PLS: I love Point Break and I avoided watching it for years. Why? I’m not a big fan of Keanu Reeves or Patrick Swayze. This was before Bigelow was a big thing so I didn’t know that I was watching one of her films. All that said, I was pleasantly surprised and riveted by the camera work. Spectacular filming of surfing. My gosh, it’s gorgeous. Another thing that stands out to me about that film is the foot chase scene. It was really different. Here you had Reeves–a good looking, incredibly fit guy, and he’s huffing and puffing as he’s running, he barely gets over a fence and he’s clearly exhausted…I loved the realism of it. That juxtaposition against the gorgeous surfing and ocean shots…And then the parachuting scene…Wow! It’s a great action film.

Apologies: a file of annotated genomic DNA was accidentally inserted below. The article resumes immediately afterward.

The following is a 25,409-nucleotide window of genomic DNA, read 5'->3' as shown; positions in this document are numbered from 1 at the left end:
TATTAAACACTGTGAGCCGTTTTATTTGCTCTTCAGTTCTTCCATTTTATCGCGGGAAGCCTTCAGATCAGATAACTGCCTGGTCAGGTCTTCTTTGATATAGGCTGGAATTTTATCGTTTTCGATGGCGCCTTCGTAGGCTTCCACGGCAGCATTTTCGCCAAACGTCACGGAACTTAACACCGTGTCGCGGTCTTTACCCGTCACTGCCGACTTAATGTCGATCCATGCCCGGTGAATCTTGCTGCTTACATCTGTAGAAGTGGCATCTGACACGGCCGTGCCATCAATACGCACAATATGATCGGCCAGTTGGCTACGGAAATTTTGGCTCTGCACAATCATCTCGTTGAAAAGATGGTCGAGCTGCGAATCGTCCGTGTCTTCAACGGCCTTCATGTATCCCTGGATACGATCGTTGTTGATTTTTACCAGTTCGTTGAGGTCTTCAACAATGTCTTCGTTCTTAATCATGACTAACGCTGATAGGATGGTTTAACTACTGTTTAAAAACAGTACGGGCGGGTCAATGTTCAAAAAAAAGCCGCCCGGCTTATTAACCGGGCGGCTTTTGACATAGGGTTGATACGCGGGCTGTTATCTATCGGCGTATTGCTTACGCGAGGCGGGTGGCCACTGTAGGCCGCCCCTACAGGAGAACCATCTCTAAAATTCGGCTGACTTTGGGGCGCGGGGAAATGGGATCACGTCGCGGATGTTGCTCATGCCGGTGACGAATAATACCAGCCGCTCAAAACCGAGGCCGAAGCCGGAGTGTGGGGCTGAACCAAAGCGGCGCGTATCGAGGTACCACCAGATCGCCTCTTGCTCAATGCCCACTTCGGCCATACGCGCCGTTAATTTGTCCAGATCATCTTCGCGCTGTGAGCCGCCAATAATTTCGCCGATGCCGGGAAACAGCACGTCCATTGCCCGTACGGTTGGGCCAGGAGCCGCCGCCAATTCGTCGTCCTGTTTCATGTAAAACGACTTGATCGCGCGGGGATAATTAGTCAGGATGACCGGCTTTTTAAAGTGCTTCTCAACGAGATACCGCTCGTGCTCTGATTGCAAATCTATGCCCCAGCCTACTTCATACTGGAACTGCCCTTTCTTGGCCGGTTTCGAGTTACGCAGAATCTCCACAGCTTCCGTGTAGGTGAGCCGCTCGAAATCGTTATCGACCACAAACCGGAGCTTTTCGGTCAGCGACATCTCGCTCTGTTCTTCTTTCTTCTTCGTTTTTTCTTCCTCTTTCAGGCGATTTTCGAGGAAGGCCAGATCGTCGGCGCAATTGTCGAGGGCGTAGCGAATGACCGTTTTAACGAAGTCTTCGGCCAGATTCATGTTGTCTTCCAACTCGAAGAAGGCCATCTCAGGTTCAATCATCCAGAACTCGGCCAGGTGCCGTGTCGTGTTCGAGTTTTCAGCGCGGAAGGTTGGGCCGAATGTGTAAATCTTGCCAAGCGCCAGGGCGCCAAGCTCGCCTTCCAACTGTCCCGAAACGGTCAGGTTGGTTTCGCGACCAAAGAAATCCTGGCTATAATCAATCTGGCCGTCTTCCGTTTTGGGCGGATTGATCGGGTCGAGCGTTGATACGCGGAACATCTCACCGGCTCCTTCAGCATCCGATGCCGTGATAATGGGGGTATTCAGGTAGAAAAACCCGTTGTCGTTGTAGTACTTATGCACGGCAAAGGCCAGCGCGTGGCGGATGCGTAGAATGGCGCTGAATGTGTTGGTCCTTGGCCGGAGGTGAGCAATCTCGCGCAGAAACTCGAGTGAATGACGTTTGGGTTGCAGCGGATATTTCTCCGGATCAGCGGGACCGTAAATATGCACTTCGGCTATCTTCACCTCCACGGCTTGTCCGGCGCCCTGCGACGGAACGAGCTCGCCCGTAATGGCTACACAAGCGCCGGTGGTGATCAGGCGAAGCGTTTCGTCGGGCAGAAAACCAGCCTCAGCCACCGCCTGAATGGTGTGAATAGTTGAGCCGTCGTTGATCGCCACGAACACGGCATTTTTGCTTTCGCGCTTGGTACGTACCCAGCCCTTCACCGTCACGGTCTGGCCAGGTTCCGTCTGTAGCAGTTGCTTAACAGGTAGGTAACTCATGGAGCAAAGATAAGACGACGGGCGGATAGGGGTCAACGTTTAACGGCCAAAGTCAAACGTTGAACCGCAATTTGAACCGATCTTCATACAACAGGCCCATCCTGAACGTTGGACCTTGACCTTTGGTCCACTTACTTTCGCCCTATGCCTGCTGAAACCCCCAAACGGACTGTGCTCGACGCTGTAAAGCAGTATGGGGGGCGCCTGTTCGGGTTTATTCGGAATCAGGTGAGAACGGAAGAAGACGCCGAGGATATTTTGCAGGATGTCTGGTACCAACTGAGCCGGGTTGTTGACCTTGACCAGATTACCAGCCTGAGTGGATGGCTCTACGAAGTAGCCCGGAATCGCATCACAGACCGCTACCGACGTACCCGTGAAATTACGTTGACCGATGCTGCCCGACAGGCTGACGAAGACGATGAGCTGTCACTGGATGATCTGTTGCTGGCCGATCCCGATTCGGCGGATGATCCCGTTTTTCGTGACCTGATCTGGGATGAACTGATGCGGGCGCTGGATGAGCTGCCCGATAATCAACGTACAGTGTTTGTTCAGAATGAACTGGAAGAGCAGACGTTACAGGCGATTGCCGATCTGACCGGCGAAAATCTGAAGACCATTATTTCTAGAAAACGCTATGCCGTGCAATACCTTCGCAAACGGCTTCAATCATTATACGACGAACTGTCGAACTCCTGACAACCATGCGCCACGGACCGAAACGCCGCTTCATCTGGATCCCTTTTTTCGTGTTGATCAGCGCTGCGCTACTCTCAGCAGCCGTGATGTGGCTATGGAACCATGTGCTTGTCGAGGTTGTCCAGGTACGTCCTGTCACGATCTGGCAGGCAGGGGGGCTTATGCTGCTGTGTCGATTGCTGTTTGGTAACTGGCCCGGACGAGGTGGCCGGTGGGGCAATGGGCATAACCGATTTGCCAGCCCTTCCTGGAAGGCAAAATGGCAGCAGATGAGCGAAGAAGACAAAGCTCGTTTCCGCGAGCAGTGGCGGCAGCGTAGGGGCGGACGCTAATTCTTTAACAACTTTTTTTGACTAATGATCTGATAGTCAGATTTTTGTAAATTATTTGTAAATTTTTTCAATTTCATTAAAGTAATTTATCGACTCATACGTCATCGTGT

JC: I will say that it is madly entertaining. Point Break was also the first Bigelow film to be both a commercial hit and a cult classic. That same year, Kathryn Bigelow and fellow director James Cameron divorced (1989-1991). Nevertheless, this did not stop BIgelow to revive a 1986 screenplay by James Cameron (with Jay Cocks co-writing the final product) resulting in 1995’s Strange Days. At the time, it was Bigelow’s most expensive film to date ($42 million). The film was a commercial flop, but has since gone on to become something of an overlooked gem. According to Wikipedia (read here), Bigelow wanted to explore themes of racism, abuse of power, rape and voyeurism within a science-fiction film blended together with that of a film noir. Bigelow also made allusions to the Lorena Bobbitt trial and the 1992 Los Angeles riots (read here). At first, it might look like Bigelow’s most compromised film to date given the fact that Cameron wrote the story and co-wrote the screenplay, but after viewing it all, it feels like an ambitious neo-noir that resembles the work of a partnership. While it does come off as Bigelow’s most polished work to date, it is also occasionally uneven like the majority of her previous work (with the exception of Near Dark). It comes close to being as masterful as Blade Runner, but it does not quite hit it’s target. I still admire it though.